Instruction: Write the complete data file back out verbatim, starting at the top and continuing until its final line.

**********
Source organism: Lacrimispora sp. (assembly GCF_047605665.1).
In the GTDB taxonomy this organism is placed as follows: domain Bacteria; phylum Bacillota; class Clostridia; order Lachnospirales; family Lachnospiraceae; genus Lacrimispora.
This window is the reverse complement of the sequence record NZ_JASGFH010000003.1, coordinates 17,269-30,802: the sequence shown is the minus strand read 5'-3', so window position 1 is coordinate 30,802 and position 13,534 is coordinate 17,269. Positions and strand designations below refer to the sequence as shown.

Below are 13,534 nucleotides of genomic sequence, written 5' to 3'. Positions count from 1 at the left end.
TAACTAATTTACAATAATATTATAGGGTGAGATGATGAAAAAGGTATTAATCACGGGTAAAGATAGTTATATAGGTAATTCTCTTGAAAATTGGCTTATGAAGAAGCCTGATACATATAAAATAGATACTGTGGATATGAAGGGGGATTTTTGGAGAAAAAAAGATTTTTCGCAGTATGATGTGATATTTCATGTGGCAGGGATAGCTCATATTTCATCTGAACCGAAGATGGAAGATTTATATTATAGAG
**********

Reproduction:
Source organism: Lacrimispora sp. (assembly GCF_047605665.1).
In the GTDB taxonomy this organism is placed as follows: domain Bacteria; phylum Bacillota; class Clostridia; order Lachnospirales; family Lachnospiraceae; genus Lacrimispora.
This window is the reverse complement of the sequence record NZ_JASGFH010000003.1, coordinates 17,269-30,802: the sequence shown is the minus strand read 5'-3', so window position 1 is coordinate 30,802 and position 13,534 is coordinate 17,269. Positions and strand designations below refer to the sequence as shown.

Below are 13,534 nucleotides of genomic sequence, written 5' to 3'. Positions count from 1 at the left end.
TAACTAATTTACAATAATATTATAGGGTGAGATGATGAAAAAGGTATTAATCACGGGTAAAGATAGTTATATAGGTAATTCTCTTGAAAATTGGCTTATGAAGAAGCCTGATACATATAAAATAGATACTGTGGATATGAAGGGGGATTTTTGGAGAAAAAAAGATTTTTCGCAGTATGATGTGATATTTCATGTGGCAGGGATAGCTCATATTTCATCTGAACCGAAGATGGAAGATTTATATTATAGAG